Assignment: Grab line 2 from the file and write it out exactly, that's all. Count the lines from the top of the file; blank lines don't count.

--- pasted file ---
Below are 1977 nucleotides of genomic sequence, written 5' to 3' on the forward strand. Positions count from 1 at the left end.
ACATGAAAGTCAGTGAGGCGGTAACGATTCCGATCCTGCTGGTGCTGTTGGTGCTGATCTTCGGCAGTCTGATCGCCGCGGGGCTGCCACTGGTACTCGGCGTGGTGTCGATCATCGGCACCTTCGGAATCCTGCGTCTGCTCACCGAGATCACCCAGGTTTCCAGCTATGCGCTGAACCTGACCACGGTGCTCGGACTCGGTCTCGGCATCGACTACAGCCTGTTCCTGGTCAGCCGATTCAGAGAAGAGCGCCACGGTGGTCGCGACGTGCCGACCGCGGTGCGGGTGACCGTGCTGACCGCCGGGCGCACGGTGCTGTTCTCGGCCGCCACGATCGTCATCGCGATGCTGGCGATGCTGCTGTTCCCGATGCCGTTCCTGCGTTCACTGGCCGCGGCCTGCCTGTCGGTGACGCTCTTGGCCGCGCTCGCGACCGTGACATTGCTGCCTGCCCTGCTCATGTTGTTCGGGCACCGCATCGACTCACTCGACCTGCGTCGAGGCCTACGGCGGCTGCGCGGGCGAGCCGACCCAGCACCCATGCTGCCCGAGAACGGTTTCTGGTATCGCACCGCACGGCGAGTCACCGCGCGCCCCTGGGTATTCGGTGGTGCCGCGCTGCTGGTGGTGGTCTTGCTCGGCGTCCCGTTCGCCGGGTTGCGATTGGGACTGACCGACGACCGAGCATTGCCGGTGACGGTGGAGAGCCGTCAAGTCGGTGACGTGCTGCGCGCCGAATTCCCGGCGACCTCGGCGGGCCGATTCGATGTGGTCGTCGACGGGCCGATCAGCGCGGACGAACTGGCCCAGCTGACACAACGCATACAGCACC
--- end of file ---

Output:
ACATGAAAGTCAGTGAGGCGGTAACGATTCCGATCCTGCTGGTGCTGTTGGTGCTGATCTTCGGCAGTCTGATCGCCGCGGGGCTGCCACTGGTACTCGGCGTGGTGTCGATCATCGGCACCTTCGGAATCCTGCGTCTGCTCACCGAGATCACCCAGGTTTCCAGCTATGCGCTGAACCTGACCACGGTGCTCGGACTCGGTCTCGGCATCGACTACAGCCTGTTCCTGGTCAGCCGATTCAGAGAAGAGCGCCACGGTGGTCGCGACGTGCCGACCGCGGTGCGGGTGACCGTGCTGACCGCCGGGCGCACGGTGCTGTTCTCGGCCGCCACGATCGTCATCGCGATGCTGGCGATGCTGCTGTTCCCGATGCCGTTCCTGCGTTCACTGGCCGCGGCCTGCCTGTCGGTGACGCTCTTGGCCGCGCTCGCGACCGTGACATTGCTGCCTGCCCTGCTCATGTTGTTCGGGCACCGCATCGACTCACTCGACCTGCGTCGAGGCCTACGGCGGCTGCGCGGGCGAGCCGACCCAGCACCCATGCTGCCCGAGAACGGTTTCTGGTATCGCACCGCACGGCGAGTCACCGCGCGCCCCTGGGTATTCGGTGGTGCCGCGCTGCTGGTGGTGGTCTTGCTCGGCGTCCCGTTCGCCGGGTTGCGATTGGGACTGACCGACGACCGAGCATTGCCGGTGACGGTGGAGAGCCGTCAAGTCGGTGACGTGCTGCGCGCCGAATTCCCGGCGACCTCGGCGGGCCGATTCGATGTGGTCGTCGACGGGCCGATCAGCGCGGACGAACTGGCCCAGCTGACACAACGCATACAGCACC